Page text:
Mustafa and Guler Turhan with their children, Filiz, left, and...

Mustafa and Guler Turhan with their children, Filiz, left, and Tamer, in the family's boutique in Rockville Centre in 1969. Credit: Courtesy Filiz Turhan

Like many people of his era, my dad never talked much about his childhood. Luckily, a few years ago, he agreed to tell me about how he came to America. In some respects, his is a typical immigrant story, although the details are unique. Born on a farm in eastern Turkey in 1930, Mustafa Turhan dreamed of moving away, first to Istanbul and then to America. Although a tailor by trade, he picked up enough welding skills to work his way across the Atlantic on a cargo boat.

When he arrived in Brooklyn in 1955, he knew no one, did not speak English, and carried only about $7 in his pocket. With a lot of faith, hard work and good luck, he put his tailoring skills to work, and in just a few years, he owned a dry-cleaning business on South Village Avenue in Rockville Centre.

After nine years, Dad returned to Turkey, where he married the love of his life, Guler Boluk. She was just 22 and sacrificed everything familiar to take a leap into the unknown — a life in America with her new husband. My brother, Tamer,  was born in 1966, and I was right behind him. Mom learned to speak English by watching soap operas like “The Edge of Night,” to drive, and eventually to run a successful boutique, Melo Hi Fashion, on South Park Avenue in Rockville Centre. Our family lived frugally in a room in the back of the shop until my parents could afford a solid brick house in a nice neighborhood in Freeport.

For many years, it was just the four of us in the United States, but our parents made wonderful new traditions for us: Saturday nights meant pizza at Nunley’s Carousel in Baldwin, hours of fun playing pinball and going on the rides. Long summer Sundays meant afternoons jumping the waves at Point Lookout and evenings playing flashlight tag with our neighbors. Mom and Dad loved to buy fresh mackerel and whiting from Captain Ben's fishing boat on Freeport’s Nautical Mile, while my brother and I enjoyed Randall Park nearby. We would pray for long lines at the boat to maximize our time on the monkey bars.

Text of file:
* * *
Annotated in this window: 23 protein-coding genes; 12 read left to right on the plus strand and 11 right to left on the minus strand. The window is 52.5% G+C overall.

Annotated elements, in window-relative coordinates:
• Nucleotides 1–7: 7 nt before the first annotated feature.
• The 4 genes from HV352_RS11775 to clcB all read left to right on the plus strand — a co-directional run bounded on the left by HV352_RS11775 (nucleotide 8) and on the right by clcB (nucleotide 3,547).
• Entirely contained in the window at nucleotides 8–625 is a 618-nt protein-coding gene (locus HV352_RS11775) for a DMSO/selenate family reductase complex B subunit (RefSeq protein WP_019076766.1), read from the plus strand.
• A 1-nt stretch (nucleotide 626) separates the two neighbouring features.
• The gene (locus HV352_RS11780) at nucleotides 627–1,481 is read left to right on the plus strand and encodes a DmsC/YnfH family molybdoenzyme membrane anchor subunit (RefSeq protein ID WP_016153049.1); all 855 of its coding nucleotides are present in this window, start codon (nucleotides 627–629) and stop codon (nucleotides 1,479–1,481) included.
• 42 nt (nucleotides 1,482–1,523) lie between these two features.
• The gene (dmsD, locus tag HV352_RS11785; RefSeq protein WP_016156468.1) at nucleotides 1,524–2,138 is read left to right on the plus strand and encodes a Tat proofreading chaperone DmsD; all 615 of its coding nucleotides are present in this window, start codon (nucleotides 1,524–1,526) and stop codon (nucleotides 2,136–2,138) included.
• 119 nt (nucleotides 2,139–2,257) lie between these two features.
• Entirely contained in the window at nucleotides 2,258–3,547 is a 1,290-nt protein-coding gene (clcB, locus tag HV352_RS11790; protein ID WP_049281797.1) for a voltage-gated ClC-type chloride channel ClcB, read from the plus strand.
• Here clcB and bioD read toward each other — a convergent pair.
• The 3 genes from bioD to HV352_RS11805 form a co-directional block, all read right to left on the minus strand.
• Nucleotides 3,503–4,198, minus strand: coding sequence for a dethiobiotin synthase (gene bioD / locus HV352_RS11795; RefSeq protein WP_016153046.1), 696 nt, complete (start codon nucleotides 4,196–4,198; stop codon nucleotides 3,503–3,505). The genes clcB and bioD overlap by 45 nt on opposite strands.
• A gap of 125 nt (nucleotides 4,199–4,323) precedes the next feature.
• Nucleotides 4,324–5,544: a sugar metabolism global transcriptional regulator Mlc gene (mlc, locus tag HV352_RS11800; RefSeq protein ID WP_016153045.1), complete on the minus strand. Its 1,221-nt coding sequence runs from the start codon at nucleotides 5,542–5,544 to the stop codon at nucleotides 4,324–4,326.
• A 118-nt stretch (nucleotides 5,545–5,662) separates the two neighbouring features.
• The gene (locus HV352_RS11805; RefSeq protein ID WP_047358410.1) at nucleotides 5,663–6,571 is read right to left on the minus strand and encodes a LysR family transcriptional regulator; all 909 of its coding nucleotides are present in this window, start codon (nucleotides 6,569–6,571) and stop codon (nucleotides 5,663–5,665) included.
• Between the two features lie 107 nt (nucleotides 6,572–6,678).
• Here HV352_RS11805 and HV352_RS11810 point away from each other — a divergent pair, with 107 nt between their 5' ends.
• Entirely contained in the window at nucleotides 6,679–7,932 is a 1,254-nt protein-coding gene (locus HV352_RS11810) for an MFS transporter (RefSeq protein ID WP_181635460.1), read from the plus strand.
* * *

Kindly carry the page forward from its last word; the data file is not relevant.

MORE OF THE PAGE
Our parents proudly attended our many school events, especially all the concerts and plays we participated in through Freeport High School’s excellent music department. One of our last outings as a foursome, when my brother and I were in our 20s, was to the Shinnecock Powwow, where Dad loved the costumes and the sound of the drums.

We were enthusiastic observers of American holidays, including Independence Day and Thanksgiving, and always rang in the new year with Dick Clark. Holiday pictures show us gathered around the dining room table, with Dad always at the center, our American pioneer.

When Dad was diagnosed with lung cancer at age 87 in 2017, he decided to forgo treatment. Mother took care of him at home and for a while he still pursued his passions: reading the news, digging in the garden and tinkering in his garage. He passed away gently in September in the Freeport home where he lived for 50 years, surrounded by his loved ones, which now included in-laws, grandchildren, nieces and nephews.

A few months earlier, we had asked Dad whether he wanted to be buried in the cemetery on the family farm back in Turkey. No, he said. Although he was proud of his Turkish heritage, America was the adopted home that he loved. He wanted to be laid to rest right here. He is buried in the Muslim section of a cemetery in Mount Sinai, under an expansive Long Island sky.

Reader Filiz Turhan lives in East Northport.

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